'Anna and the Apocalypse' Review: Holiday Cheer for the Dying Zombie Genre
Your new favorite Christmas movie has singing teenagers and flesh-eating zombies.
The worst thing you can say about Anna and the Apocalypse is that it only sounds terrible. At first glance, a teen comedy musical about Christmas zombies screams someone played genre roulette until they landed on something filmable. Zombies! Kids like those, right? you imagine a producer saying. But just as unexpected as its premise, it turns out that Anna and the Apocalypse has what so many Christmas movies, even those on the Hallmark Channel, desperately want: An actual beating heart.
Sporting a banger-loaded soundtrack and an ensemble of charming characters you never want to leave, Anna and the Apocalypse — out in select theaters November 30 and everywhere else on December 7 — is the feel-kinda bad winter surprise of 2018 that will warm us all through the cold months ahead.
Directed by Scottish filmmaker John McPhail and inspired by the BAFTA-winning short by the late Ryan McHenry (creator of the Ryan Gosling Won’t Eat His Cereal vines), Anna and the Apocalypse is the story of Anna (Ella Hunt), a suburban teen who isn’t sure where she’s headed in life. When a zombie outbreak strikes before Christmas, Anna must bash and behead her way through the undead to rescue her father, the janitor of her high school after it’s locked down by a power-hungry headmaster (Paul Kaye).
"This is the warmest sound ever to accompany restless adolescence and decaying corpses.
There are a lot of disparate, busy elements that make up Anna and the Apocalypse, but let’s get priority item number one out of the way: The music rules. Composed by Tommy Reilly and Roddy Hart, the film’s pop-rock soundtrack is more R-rated High School Musical than Rogers & Hammerstein, with ear-worm after ear-worm like “Break Away” and “Hollywood Ending” — the film’s de facto theme and the most upbeat song ever to foreshadow death — that will have you flipping on Spotify’s repeat button.
There’s also “Turning My Life Around,” a cheery tune cleverly juxtaposed with a zombie awakening; “Soldier At War,” performed by Ben Wiggins, is a personal favorite and the new anthem of alpha male arrogance; and the finale, “I Will Believe,” is a father-daughter ballad that’s pure magic if you surrender yourself to the film’s tricks and charms (and it’s hard not to).
To top it off, McPhail masterfully directs each number with either theatricality or realism, depending on the song. When it’s a big number (“Hollywood Ending”), a cafeteria becomes a Broadway stage. But when it’s a character piece like “Soldier At War,” McPhail makes the frame his playground, letting the actors roam free in an empty field while pulling off visual gags (all as they murder zombies) that wouldn’t be possible on a stage.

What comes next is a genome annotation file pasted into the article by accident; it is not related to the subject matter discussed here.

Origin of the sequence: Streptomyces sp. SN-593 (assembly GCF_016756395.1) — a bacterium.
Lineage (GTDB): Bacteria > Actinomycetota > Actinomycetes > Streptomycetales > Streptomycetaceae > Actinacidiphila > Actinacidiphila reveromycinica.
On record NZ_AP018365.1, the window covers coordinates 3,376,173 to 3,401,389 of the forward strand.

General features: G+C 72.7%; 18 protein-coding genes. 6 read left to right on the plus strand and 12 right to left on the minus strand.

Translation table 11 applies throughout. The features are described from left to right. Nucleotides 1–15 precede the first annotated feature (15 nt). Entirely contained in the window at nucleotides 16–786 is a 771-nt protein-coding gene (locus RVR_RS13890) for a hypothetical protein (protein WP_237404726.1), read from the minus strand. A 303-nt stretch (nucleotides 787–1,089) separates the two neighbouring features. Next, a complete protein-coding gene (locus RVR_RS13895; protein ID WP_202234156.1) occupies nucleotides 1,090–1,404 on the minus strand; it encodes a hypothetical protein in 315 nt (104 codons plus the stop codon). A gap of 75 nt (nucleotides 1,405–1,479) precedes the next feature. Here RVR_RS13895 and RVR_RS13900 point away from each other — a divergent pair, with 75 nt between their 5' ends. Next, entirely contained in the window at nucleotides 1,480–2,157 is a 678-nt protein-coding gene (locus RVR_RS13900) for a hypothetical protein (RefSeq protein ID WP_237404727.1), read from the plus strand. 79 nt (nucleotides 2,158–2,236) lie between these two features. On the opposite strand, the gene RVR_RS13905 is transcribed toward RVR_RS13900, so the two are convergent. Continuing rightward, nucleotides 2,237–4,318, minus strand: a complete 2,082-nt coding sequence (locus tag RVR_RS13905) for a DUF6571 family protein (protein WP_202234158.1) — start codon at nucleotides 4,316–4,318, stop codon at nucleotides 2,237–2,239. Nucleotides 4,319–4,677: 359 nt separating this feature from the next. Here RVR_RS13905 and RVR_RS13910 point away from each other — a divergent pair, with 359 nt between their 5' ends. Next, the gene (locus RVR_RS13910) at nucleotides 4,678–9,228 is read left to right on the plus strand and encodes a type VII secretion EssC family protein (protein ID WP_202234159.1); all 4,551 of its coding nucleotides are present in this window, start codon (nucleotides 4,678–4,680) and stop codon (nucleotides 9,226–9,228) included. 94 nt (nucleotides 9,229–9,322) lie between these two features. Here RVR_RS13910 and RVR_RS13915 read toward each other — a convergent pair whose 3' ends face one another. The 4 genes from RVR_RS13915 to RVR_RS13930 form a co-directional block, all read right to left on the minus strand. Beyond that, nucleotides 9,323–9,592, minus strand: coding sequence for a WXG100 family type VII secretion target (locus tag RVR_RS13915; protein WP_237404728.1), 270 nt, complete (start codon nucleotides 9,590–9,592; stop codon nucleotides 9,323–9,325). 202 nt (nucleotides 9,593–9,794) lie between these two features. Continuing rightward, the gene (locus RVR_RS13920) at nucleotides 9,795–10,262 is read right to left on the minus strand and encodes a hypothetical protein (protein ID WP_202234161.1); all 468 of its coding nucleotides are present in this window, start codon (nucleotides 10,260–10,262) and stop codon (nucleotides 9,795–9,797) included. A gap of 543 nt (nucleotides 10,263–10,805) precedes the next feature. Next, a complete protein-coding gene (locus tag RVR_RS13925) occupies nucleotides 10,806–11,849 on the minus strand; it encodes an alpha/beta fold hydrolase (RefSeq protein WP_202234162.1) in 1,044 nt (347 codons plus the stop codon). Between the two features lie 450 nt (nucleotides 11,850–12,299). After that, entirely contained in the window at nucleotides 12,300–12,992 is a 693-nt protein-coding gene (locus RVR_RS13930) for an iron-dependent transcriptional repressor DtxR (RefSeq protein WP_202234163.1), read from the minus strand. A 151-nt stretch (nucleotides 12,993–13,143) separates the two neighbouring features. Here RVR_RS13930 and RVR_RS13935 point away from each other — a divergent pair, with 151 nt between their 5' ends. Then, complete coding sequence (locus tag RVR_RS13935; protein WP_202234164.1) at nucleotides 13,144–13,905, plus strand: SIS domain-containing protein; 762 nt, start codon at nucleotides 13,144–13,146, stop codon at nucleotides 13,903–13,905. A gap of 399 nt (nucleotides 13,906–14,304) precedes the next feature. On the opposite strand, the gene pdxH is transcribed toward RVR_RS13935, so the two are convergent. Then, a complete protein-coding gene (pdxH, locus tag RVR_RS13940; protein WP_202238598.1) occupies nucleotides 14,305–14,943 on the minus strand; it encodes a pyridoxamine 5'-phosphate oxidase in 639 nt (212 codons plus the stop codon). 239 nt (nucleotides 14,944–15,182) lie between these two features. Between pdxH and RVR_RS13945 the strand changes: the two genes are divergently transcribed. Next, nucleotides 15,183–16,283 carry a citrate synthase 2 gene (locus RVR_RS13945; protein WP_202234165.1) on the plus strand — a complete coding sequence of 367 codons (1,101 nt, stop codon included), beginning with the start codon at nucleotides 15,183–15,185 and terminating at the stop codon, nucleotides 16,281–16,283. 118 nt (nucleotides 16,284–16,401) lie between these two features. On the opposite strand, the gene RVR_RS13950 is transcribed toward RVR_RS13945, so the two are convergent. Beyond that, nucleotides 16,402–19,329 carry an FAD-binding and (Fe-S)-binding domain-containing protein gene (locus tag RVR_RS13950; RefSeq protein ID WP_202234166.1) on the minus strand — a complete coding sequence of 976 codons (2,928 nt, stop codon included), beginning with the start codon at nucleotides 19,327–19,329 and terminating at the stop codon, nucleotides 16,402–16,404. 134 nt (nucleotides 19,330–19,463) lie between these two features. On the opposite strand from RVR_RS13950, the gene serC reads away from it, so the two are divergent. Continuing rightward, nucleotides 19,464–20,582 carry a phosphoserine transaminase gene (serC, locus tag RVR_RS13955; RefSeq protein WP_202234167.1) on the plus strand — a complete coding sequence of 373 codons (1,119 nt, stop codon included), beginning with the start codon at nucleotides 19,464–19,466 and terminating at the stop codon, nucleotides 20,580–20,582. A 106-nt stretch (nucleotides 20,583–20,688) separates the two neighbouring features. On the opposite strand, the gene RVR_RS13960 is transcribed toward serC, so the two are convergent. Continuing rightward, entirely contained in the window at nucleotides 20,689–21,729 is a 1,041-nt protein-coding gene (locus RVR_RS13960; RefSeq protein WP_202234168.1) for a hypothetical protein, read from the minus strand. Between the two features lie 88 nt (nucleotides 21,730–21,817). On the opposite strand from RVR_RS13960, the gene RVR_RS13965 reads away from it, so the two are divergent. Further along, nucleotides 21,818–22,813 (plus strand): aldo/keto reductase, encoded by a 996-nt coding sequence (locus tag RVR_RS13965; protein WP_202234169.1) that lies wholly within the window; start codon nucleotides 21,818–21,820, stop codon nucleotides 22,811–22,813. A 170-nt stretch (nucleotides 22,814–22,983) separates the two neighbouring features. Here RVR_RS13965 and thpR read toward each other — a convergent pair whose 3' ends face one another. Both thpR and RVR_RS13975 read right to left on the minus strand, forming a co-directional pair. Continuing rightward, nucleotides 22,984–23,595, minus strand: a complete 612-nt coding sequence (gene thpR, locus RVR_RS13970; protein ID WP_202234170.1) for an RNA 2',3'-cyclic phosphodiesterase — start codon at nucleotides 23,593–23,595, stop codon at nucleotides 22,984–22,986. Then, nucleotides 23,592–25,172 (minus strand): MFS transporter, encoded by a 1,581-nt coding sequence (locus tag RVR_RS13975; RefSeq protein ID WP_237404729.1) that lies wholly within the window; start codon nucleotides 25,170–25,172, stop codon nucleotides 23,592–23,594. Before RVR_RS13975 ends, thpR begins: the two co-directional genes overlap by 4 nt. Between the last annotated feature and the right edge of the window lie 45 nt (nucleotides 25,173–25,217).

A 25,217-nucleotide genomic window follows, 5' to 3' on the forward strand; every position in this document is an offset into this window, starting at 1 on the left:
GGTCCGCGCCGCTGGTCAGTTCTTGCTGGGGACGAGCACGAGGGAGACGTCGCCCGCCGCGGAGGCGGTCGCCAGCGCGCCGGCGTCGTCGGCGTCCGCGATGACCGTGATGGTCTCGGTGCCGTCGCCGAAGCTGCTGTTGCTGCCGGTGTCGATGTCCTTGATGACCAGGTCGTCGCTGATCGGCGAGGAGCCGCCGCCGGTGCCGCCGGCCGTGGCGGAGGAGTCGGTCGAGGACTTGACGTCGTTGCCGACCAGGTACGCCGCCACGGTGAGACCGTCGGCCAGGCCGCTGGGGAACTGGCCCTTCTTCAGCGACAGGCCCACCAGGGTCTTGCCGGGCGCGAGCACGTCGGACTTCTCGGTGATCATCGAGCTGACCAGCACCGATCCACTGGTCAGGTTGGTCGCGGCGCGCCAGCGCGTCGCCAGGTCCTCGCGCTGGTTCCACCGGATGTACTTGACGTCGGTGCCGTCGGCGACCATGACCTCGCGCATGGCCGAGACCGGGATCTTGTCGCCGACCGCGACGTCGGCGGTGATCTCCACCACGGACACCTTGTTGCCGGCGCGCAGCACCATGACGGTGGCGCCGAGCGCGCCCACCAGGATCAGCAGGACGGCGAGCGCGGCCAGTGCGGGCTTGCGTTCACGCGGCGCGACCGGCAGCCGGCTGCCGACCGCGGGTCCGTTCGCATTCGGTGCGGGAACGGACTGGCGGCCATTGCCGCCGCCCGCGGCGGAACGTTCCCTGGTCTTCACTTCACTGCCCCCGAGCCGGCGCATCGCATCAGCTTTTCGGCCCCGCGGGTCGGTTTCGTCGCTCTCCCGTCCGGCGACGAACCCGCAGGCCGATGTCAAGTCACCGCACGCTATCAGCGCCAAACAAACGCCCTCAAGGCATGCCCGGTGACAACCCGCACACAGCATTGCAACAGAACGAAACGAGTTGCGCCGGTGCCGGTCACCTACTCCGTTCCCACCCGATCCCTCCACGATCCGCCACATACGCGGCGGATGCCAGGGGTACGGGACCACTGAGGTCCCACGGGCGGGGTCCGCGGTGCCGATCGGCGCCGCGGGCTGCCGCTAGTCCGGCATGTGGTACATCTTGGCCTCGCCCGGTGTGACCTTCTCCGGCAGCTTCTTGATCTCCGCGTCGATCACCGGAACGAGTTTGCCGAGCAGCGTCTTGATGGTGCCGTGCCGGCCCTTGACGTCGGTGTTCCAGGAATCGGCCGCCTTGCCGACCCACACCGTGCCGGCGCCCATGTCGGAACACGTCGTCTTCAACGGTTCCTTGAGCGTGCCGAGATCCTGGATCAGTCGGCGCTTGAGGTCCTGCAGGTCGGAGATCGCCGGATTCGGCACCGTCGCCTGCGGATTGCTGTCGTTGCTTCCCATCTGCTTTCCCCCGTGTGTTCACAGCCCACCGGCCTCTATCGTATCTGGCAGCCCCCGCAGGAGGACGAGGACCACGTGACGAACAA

Anna is the musical every high school theater kid should want to perform. While it lacks a distinct, unifying theme (“Hollywood Ending” seems to be it), it’s still funny, catchy, and just a little potty-mouthed. This is the warmest sound ever to accompany restless adolescence and decaying corpses.
"It’s been awhile since a zombie comedy was this witty, this smart, this charming, and this masterfully made.
Scrub Anna of its music and you still have an arresting teen comedy about growing up that just so happens to have zombies. No, it’s not important how the zombies happened. What’s important is, how will Anna prevail? Armed with imaginative staging that never overwhelms the frame, Anna and the Apocalypse has the same winning visual and emotional elements that keeps us coming back to Shaun of the Dead and not, say, Sharknado, or any horror movie with a killer Santa Claus. There’s an actual story here, with defined characters and stakes that you’ll want to see all the way through.
At the center is Ella Hunt, a powerhouse protagonist who’s character Anna is equal parts Ellen Ripley and Shaun of Shaun of the Dead. Then there’s her friends, an array of exciting young actors (Sarah Swire, Christopher Leveaux, Marli Siu), all of whom are unrelenting goofs and charmers. You want to be best friends with almost all of them,. The one possible exception is Malcolm Cumming’s John who feels just a few years out of date, playing the “nice guy” card on Anna in a not great way.
It’s been awhile since a zombie comedy was this witty, this smart, this charming, and this masterfully made. Edgar Wright pulled it off fifteen years ago and no one has come close since. Meanwhile zombies have become boring, with the exhausting and self-serious The Walking Dead being the worst killjoy ever produced on television. But while zombies might get you in the theater, or the thing that keeps you away, you should know that the zombies aren’t the most coolest thing about this movie. It’s Anna and her friends, who charm you to death and make you believe there’s a Hollywood ending in store.
Anna and the Apocalypse is in theaters on November 30. It opens nationwide on December 7.